Chernobyl Children in Need founders Theresa and Adrian Walker are making plans for their first visit of 2014 to Belarus in February.
Theresa said: “We’d been hosting children from the Ozarichi region of Belarus since 1997, and when Adrian visited the area in 1999 he was most appalled that the school had no toilets. So he told the headteacher that he would build some – and this is how we came to set up Chernobyl Children in Need.”
A long-term relationship with the area developed, with one of their charges, Natasha, coming to live with the Walkers while she studied.
Now Adrian and Theresa make the trip to Belarus about twice a year, and have seen the charity grow from its humble beginnings in plumbing to what is now a significant source of support in the region, funding school improvements, kindergarten provision and school meals, as well as sponsoring 300 children through its members in the UK.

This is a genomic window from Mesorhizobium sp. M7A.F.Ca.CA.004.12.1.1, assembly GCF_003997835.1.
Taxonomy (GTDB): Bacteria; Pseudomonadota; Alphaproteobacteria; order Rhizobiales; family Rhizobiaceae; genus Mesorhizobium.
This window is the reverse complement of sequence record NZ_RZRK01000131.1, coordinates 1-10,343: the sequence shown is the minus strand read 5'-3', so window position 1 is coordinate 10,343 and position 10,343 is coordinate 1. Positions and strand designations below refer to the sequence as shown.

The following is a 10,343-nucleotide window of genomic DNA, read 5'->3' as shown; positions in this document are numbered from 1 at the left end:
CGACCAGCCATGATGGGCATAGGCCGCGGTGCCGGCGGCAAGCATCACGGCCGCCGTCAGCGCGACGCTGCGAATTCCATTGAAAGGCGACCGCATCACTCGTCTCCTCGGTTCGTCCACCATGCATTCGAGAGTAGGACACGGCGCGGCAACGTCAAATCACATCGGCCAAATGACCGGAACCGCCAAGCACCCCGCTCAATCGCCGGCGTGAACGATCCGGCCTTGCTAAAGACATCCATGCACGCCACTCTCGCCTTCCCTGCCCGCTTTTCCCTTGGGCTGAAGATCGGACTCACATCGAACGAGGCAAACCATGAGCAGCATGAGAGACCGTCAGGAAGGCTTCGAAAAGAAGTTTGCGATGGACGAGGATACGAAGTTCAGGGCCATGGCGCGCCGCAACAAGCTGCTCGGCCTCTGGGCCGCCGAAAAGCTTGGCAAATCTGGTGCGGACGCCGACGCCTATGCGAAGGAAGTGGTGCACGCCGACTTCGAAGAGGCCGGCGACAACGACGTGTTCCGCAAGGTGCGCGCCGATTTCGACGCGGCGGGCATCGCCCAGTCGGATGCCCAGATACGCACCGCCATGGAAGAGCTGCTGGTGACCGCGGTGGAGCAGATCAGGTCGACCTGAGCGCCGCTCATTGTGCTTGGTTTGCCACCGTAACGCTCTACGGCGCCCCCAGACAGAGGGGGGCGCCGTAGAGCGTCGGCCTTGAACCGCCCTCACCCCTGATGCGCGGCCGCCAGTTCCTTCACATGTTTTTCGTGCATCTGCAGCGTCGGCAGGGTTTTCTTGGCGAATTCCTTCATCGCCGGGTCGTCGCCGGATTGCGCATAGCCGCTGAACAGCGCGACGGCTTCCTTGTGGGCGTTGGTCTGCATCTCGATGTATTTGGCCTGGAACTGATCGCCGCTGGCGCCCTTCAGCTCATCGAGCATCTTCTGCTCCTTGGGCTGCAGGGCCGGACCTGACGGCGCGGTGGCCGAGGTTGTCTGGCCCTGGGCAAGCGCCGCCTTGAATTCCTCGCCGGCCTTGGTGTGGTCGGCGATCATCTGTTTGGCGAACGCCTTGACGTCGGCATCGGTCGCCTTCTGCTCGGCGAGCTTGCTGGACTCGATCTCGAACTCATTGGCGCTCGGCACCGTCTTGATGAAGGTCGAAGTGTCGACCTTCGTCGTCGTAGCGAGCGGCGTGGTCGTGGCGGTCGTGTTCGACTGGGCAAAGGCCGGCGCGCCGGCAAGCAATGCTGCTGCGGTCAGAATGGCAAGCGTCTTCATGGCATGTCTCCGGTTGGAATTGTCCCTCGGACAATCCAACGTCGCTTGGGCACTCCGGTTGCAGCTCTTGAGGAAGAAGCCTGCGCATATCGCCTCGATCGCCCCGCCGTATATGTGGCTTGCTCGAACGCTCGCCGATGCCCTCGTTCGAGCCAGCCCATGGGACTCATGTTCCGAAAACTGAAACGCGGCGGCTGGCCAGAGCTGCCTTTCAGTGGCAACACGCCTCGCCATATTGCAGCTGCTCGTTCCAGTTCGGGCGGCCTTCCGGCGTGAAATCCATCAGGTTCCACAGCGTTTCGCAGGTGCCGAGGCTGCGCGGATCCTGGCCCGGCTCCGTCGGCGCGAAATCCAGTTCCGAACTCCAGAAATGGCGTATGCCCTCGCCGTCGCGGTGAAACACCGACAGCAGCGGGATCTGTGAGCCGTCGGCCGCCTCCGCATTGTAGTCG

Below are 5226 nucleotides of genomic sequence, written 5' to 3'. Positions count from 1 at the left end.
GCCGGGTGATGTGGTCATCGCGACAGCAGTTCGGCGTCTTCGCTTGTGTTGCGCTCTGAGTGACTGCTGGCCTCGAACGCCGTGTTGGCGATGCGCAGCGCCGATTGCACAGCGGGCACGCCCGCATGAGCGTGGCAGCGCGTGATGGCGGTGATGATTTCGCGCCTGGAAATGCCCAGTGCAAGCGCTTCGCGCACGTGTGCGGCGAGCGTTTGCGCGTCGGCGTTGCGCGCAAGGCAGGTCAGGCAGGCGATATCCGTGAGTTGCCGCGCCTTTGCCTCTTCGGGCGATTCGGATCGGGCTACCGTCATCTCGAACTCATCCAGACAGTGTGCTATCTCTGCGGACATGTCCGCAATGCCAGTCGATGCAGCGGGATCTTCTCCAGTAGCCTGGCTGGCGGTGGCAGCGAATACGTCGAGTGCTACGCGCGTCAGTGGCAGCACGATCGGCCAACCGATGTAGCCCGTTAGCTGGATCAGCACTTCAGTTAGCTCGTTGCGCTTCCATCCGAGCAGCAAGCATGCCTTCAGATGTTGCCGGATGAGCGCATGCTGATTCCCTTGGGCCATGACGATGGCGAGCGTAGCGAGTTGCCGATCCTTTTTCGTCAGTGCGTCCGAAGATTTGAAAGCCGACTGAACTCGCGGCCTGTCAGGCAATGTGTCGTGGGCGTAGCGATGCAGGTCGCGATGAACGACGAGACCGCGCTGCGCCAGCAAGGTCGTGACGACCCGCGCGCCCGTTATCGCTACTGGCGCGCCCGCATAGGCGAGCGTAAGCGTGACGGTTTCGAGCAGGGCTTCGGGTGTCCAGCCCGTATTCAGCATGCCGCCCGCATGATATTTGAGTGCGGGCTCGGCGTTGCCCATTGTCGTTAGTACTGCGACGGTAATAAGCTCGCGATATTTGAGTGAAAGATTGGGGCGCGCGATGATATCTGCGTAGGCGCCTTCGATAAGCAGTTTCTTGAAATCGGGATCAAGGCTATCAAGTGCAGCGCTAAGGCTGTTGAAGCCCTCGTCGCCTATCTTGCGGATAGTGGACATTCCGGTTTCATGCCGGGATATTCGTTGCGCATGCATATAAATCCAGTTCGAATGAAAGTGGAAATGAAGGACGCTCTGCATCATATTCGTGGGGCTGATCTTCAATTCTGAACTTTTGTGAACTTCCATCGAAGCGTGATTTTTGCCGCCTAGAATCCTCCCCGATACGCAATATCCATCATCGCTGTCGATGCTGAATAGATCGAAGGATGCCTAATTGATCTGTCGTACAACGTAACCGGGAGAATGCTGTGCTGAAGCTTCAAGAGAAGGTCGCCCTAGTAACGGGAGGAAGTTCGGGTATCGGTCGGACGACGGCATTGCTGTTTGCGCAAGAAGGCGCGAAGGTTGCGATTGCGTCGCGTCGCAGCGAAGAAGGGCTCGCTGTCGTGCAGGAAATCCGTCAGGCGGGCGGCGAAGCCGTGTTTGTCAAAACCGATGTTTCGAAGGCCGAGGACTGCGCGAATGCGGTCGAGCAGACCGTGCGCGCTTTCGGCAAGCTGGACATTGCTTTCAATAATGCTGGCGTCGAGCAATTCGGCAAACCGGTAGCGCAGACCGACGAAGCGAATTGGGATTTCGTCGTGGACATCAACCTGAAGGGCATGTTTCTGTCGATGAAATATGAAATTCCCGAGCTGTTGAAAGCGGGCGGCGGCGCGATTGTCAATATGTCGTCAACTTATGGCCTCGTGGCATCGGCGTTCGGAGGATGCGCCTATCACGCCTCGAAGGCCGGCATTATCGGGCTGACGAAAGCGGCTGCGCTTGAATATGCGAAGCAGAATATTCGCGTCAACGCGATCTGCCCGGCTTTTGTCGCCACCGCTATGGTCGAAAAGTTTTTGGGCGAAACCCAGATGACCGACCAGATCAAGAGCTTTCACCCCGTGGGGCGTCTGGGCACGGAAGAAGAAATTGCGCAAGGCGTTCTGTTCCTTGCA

Theresa said: “Over the past five years our sponsored schools in Ozarichi have consistently received certificates for most improved school.”
The next project on the horizon for CCIN, which is based in Westbury, is to provide an enormous play galleon within easy access of the children, and Theresa and Adrian are appealing for barrels, ropes, a scramble net and maybe a plastic lobster or two to decorate the ship, which the children themselves will name.
And there are plans for half a dozen children to come to Swindon again next summer.
“They get to see a different way of life,” said Theresa, “and it often inspires them to do well and perhaps get a job abroad.”
For more information, visit www.ccin.co.uk
Pictured: Gin McGiffin, Swindon contact for CCIN, with visitors from Belarus in July.